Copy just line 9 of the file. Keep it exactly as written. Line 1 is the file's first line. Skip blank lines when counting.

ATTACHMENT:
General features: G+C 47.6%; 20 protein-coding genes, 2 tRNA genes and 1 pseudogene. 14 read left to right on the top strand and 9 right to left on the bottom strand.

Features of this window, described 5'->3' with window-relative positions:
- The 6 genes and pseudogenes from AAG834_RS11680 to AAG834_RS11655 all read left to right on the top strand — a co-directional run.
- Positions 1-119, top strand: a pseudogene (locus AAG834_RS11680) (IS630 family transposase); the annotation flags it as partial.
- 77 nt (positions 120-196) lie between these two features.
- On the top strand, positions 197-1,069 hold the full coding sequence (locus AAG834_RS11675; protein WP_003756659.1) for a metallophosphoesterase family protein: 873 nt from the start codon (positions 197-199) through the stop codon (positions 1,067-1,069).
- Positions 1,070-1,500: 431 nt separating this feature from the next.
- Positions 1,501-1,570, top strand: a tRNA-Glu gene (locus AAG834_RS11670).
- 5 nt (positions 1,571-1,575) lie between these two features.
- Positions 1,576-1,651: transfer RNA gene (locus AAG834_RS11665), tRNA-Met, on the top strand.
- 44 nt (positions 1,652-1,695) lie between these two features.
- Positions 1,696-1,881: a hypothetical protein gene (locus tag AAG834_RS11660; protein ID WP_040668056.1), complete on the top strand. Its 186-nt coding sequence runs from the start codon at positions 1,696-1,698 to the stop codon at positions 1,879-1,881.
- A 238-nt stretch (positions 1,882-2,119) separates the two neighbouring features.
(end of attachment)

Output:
- 5 nt (positions 1,571-1,575) lie between these two features.